If you’re involved in family law cases, this article should answer your questions about legal aid to cover drug and alcohol testing expenses.
In family law cases, drug and alcohol test results can influence court decision making in child custody, access agreements and care proceedings. In some cases, legal aid - administered by the Legal Aid Authority (LAA) - will cover the costs of testing. However, legal aid claims are only granted if certain conditions are met.
In the past, we’ve discussed how drug testing works, how to prepare for court, and the costs associated with drug and alcohol testing in family law cases. Here, we’ll briefly explain the legal aid application process, what it covers, and why claims are sometimes rejected.
In most private family law cases - such as custody disputes - the individuals involved carry the burden of drug and alcohol testing fees.
Who is eligible for legal aid for drug and alcohol testing?
On the other hand, drug and alcohol testing in public law cases - usually handled by local authorities - may be eligible for legal aid to cover the expenses.
So what are the eligibility criteria? At minimum, two conditions must be met:
- Drug and alcohol testing must be requested by the judge
- Testing must be consistent with the court order
But as you’ll see, it’s a little more complicated than that in reality.
What is the process for claiming legal aid for drug and alcohol testing in public family law cases?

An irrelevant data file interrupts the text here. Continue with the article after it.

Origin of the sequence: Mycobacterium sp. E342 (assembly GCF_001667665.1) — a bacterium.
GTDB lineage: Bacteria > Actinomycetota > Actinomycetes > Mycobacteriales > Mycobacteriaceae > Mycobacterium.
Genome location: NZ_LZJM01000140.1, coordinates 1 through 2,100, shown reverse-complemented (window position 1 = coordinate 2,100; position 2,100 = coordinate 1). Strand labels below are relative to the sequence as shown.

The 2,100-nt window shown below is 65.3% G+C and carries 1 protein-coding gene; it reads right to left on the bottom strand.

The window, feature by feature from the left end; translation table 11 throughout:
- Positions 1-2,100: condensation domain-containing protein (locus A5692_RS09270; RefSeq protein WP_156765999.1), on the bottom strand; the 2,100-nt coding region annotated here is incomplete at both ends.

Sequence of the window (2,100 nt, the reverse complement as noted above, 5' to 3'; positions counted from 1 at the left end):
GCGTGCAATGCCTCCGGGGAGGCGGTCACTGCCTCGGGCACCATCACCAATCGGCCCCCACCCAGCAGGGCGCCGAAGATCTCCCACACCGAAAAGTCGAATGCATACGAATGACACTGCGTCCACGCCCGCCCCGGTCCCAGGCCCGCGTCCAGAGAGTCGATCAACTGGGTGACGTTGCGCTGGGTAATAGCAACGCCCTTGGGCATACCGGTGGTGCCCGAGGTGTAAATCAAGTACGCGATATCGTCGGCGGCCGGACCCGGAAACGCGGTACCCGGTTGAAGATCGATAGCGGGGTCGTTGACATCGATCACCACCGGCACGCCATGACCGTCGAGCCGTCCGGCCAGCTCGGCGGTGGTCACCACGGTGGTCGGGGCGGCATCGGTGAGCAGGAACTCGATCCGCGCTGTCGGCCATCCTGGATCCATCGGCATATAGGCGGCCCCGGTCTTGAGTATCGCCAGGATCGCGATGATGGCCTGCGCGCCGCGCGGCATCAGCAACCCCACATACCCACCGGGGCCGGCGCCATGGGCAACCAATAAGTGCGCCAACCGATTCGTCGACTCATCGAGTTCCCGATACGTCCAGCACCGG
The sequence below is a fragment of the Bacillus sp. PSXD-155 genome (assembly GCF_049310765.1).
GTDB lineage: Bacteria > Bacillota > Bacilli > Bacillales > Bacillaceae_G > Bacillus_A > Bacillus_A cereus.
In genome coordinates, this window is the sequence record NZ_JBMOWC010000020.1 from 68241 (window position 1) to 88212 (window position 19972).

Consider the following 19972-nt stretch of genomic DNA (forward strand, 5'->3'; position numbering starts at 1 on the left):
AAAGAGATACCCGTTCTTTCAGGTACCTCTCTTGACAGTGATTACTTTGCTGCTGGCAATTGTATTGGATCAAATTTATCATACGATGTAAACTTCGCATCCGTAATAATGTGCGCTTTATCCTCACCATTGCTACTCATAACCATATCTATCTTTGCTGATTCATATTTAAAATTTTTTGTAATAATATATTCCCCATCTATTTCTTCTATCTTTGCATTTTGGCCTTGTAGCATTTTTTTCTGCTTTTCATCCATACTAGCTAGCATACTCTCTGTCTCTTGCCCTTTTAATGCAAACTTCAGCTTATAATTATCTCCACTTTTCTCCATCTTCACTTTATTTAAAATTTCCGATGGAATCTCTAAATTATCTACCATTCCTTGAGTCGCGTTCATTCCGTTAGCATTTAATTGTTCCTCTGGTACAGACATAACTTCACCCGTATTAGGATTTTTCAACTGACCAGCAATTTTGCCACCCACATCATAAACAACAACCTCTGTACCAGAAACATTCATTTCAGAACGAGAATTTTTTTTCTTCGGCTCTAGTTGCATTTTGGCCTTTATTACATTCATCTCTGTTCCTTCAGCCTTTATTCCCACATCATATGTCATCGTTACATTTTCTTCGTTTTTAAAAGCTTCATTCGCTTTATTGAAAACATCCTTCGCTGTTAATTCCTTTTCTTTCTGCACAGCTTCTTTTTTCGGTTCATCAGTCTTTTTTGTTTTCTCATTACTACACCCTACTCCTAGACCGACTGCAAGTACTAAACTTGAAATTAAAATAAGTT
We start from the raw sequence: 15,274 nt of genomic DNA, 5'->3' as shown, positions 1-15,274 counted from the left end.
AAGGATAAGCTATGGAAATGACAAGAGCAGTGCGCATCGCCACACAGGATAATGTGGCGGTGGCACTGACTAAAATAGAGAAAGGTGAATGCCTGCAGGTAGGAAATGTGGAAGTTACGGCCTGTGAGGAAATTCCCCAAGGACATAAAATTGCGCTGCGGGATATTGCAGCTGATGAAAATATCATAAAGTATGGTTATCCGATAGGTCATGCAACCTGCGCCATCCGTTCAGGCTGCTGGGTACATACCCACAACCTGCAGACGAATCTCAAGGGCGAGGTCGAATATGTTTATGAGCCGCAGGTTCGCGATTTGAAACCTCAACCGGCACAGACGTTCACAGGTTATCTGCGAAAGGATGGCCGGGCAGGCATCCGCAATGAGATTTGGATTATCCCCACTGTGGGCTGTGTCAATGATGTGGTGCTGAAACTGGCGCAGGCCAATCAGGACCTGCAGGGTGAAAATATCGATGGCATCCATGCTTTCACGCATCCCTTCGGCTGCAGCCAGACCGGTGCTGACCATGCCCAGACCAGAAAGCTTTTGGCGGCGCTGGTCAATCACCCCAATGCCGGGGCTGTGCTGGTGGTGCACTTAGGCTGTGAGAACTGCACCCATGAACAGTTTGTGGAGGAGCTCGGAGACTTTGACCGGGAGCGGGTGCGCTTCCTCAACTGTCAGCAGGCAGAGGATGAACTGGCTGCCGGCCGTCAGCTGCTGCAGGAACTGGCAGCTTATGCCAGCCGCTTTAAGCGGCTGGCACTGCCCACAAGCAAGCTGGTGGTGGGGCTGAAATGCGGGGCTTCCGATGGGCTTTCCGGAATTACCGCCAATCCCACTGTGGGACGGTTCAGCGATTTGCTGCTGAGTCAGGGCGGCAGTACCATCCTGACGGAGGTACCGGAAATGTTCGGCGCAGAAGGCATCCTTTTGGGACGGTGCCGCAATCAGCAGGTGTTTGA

Local Authorities are typically responsible for arranging drug and alcohol tests requested by the judge in a public law case. Usually, it’s not necessary to apply for prior authority - with certain exceptions we’ll explain later. Instead, the tests can be carried out in accordance with the court order and legal aid applied for retrospectively.
How much is covered by legal aid for drug and alcohol testing?
Legal aid can cover the fees for the three stages of drug and alcohol testing: (1) sample collections, (2) testing, and (3) reporting. The specific rates are determined by The Civil Legal Aid (Remuneration) Regulations 2013 and The Criminal Legal (General) Regulations 2013.
Codified rates are defined for most types of “expert witnesses”. Although the regulations cover drug and alcohol testing, there are no specific codified rates. But fear not: with some reading between the lines (and based on our experience) here’s what you can claim for.
How much can you claim for drug and alcohol sample collections?
The LAA says that DNA test fees can be used as a guide. Meaning, a claim for £50 to £110 per address (covering hair and blood samples) is considered reasonable. Please bear in mind, though, that if you claim nearer the higher end of that range, you’ll need to justify it on your assessment.
How much can you claim for drug and alcohol testing?
As with collections, there is no codified rate for drug and alcohol testing. So again, it is best to use DNA testing as a guide - which means you can claim £252 per test.